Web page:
The funeral was largely attended, some hundred persons being present at the grave. Mr. Albert Reuben being ill in bed was unable to be present. Among those present were: Mr. H. Morris Cohen and Harry Reuben (son of Mr. Charles Reuben), grand-children of the deceased; Rev. A. B. Davis, Rev. P. Phillippstein, His Honor Mr. Justice Cohen, Messrs. M. Gotthelf, George J. Cohen, Norman Cohen, Neville D. Cohen, Burnett D. Cohen, Harry D. Cohen, Harry Levy, Montague Marks, Woolfred Marks, Eliott Meyer, J. Hollander, Abraham Cohen, B. F. Marks, Samuel Cohen, David Moses, M. Asher, Philip Benjamin, Henry Myers, J. J. Cohen, N. M. Cohen, P. J. Marks, D. S. Marks, Coleman P. Hyman, S. H. Solomon, Harry Hart, Ernest Davis, D. Nathan. R. B. Asher, A. A. Hollander, L. L. Hollander, Lawrence Moss, Edward Phillips, John Moss, Saul Myers, Arthur Davis, Dr. A. A. O'Hara, Saul Cohen, Lewis Cohen, Chas. Schmith — Rich, Hubert Isaacs, Philip Cohen, J. Mandelson, Hugo Hermann and J. A. Moss.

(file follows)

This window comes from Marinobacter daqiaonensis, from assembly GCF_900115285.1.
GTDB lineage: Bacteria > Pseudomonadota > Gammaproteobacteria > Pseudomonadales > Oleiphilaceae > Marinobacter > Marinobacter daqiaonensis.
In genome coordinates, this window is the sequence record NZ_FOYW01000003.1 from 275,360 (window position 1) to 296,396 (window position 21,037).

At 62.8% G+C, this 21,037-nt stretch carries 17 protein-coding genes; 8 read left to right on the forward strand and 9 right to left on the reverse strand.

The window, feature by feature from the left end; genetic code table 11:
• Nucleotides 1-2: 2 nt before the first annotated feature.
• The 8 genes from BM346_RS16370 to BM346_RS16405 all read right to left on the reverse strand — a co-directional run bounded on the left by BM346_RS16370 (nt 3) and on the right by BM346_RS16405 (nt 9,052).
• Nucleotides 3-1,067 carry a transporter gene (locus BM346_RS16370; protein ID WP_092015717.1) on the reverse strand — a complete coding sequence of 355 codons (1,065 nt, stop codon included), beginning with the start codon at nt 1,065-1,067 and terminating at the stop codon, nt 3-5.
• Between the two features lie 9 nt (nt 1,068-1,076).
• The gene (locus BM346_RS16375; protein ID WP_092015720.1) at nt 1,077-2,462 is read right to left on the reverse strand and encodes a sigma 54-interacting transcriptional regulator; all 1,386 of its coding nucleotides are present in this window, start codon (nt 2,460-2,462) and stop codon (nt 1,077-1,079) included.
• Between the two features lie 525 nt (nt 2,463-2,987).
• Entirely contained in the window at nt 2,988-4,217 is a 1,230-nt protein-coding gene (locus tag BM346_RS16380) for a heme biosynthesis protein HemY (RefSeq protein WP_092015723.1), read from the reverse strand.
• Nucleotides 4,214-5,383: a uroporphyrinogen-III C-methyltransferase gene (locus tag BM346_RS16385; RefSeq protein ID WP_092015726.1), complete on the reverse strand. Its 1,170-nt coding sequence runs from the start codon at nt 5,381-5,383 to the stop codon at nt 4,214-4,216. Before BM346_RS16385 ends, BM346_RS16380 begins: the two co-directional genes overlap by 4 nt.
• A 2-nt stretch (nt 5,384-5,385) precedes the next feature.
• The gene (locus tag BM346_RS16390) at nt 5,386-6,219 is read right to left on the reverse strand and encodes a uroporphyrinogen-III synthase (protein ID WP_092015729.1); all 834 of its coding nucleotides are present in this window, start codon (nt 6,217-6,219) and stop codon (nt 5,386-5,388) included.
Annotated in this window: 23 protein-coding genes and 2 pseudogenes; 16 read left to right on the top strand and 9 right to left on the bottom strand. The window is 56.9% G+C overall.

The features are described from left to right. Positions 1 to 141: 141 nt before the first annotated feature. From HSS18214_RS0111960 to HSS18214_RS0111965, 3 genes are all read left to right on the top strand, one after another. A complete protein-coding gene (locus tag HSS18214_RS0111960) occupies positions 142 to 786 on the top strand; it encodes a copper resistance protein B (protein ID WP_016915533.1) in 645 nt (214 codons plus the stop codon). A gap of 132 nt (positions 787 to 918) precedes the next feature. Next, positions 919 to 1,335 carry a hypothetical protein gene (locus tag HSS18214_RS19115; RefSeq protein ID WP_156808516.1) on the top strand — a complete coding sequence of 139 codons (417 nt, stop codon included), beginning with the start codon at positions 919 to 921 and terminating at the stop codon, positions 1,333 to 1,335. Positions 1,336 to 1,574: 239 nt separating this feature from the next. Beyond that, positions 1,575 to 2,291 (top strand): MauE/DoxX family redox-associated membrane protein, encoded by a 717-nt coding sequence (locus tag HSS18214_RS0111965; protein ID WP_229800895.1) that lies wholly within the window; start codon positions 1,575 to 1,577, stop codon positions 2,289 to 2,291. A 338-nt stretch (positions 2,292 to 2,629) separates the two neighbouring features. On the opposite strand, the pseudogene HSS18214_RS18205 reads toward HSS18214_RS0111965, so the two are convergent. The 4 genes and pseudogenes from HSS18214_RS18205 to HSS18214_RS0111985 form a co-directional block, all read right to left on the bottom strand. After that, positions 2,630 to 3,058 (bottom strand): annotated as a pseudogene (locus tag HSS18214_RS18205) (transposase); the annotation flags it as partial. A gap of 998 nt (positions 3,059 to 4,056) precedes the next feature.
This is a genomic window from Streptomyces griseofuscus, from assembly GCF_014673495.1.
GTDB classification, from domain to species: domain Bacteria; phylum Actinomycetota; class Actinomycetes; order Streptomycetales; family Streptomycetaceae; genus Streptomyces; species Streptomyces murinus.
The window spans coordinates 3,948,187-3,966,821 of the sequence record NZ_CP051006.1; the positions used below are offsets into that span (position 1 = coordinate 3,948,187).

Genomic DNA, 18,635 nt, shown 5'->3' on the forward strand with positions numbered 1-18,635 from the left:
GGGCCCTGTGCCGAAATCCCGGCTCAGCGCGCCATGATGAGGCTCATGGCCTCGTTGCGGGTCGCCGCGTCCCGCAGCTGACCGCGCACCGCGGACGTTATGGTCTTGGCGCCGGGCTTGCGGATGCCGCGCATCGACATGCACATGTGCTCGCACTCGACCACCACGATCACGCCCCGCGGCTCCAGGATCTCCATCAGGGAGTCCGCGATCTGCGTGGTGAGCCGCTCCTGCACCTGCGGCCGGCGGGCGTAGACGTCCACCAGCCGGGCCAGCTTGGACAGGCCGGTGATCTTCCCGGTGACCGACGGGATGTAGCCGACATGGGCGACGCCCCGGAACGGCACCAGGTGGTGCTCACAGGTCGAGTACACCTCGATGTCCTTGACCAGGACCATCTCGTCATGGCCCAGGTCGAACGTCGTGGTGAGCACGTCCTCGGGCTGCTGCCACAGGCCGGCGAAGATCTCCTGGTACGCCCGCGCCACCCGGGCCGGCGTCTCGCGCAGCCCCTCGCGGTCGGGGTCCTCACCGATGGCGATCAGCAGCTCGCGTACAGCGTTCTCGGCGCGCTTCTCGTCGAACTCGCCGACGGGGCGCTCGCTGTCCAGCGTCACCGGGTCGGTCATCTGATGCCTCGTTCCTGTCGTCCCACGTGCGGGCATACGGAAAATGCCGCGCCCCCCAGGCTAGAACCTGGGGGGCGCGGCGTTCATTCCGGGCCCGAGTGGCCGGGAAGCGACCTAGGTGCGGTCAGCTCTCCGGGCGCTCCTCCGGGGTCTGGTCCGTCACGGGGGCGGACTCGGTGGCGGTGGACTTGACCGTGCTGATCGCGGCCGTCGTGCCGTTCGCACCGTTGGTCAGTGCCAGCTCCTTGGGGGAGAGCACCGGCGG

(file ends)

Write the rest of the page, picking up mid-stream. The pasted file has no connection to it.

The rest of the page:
The Rev. J. H. Landau officiated and delivered the following oration at the grave: —

Funeral Oration
Henry Robert Reuben. Sunday, August 29, 1887.
The reaper Death has been among us again. And this time a hoary head has fallen to his sickle. He has borne from us with scarcely any notice a father in Israel, with whom many who stand around me were linked by the ties of dear kinship. He has been called hence in a ripe old age. A man of singularly sweet disposition, who passed through life beloved by everyone. No one ever heard an unkind word from the lips of this sweetly-charactered man; no one ever had aught but good to say of him. We all loved him and venerated him; we are all sincere mourners at his graveside.